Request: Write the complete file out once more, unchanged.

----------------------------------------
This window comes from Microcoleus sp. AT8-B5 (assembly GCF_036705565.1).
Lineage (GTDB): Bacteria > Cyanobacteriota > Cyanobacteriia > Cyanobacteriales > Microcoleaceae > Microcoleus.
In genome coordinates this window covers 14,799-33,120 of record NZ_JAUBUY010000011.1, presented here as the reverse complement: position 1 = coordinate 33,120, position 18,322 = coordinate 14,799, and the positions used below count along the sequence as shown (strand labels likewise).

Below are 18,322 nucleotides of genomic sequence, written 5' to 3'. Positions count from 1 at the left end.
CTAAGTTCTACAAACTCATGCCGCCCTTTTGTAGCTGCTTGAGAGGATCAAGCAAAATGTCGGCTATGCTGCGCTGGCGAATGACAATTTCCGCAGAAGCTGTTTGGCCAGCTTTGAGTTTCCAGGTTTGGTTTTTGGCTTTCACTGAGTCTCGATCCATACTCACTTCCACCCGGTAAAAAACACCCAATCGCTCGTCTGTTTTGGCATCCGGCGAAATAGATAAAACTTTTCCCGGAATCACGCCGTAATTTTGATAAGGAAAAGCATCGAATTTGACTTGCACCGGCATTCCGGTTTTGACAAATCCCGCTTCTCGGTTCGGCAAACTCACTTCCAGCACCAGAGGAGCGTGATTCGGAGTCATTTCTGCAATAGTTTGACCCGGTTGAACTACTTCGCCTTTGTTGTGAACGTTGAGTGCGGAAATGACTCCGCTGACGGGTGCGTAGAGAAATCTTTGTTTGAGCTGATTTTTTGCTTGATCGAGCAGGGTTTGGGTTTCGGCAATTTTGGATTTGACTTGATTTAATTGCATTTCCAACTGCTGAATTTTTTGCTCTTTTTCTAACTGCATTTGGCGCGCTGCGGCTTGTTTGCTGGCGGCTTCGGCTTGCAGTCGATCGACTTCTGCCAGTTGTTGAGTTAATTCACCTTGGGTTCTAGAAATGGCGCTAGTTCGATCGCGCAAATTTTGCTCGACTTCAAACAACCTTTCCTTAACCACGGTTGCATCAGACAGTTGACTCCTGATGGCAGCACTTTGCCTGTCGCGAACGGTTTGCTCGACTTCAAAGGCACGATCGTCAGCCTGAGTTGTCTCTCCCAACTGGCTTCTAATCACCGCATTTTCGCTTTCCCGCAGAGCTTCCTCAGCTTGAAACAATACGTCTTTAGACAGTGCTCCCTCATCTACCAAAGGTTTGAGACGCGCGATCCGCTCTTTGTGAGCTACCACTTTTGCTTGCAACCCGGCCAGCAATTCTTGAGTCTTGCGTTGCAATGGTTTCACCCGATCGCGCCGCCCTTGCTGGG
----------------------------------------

This window comes from Microcoleus sp. AT8-B5 (assembly GCF_036705565.1).
Lineage (GTDB): Bacteria > Cyanobacteriota > Cyanobacteriia > Cyanobacteriales > Microcoleaceae > Microcoleus.
In genome coordinates this window covers 14,799-33,120 of record NZ_JAUBUY010000011.1, presented here as the reverse complement: position 1 = coordinate 33,120, position 18,322 = coordinate 14,799, and the positions used below count along the sequence as shown (strand labels likewise).

Below are 18,322 nucleotides of genomic sequence, written 5' to 3'. Positions count from 1 at the left end.
CTAAGTTCTACAAACTCATGCCGCCCTTTTGTAGCTGCTTGAGAGGATCAAGCAAAATGTCGGCTATGCTGCGCTGGCGAATGACAATTTCCGCAGAAGCTGTTTGGCCAGCTTTGAGTTTCCAGGTTTGGTTTTTGGCTTTCACTGAGTCTCGATCCATACTCACTTCCACCCGGTAAAAAACACCCAATCGCTCGTCTGTTTTGGCATCCGGCGAAATAGATAAAACTTTTCCCGGAATCACGCCGTAATTTTGATAAGGAAAAGCATCGAATTTGACTTGCACCGGCATTCCGGTTTTGACAAATCCCGCTTCTCGGTTCGGCAAACTCACTTCCAGCACCAGAGGAGCGTGATTCGGAGTCATTTCTGCAATAGTTTGACCCGGTTGAACTACTTCGCCTTTGTTGTGAACGTTGAGTGCGGAAATGACTCCGCTGACGGGTGCGTAGAGAAATCTTTGTTTGAGCTGATTTTTTGCTTGATCGAGCAGGGTTTGGGTTTCGGCAATTTTGGATTTGACTTGATTTAATTGCATTTCCAACTGCTGAATTTTTTGCTCTTTTTCTAACTGCATTTGGCGCGCTGCGGCTTGTTTGCTGGCGGCTTCGGCTTGCAGTCGATCGACTTCTGCCAGTTGTTGAGTTAATTCACCTTGGGTTCTAGAAATGGCGCTAGTTCGATCGCGCAAATTTTGCTCGACTTCAAACAACCTTTCCTTAACCACGGTTGCATCAGACAGTTGACTCCTGATGGCAGCACTTTGCCTGTCGCGAACGGTTTGCTCGACTTCAAAGGCACGATCGTCAGCCTGAGTTGTCTCTCCCAACTGGCTTCTAATCACCGCATTTTCGCTTTCCCGCAGAGCTTCCTCAGCTTGAAACAATACGTCTTTAGACAGTGCTCCCTCATCTACCAAAGGTTTGAGACGCGCGATCCGCTCTTTGTGAGCTACCACTTTTGCTTGCAACCCGGCCAGCAATTCTTGAGTCTTGCGTTGCAATGGTTTCACCCGATCGCGCCGCCCTTGCTGGG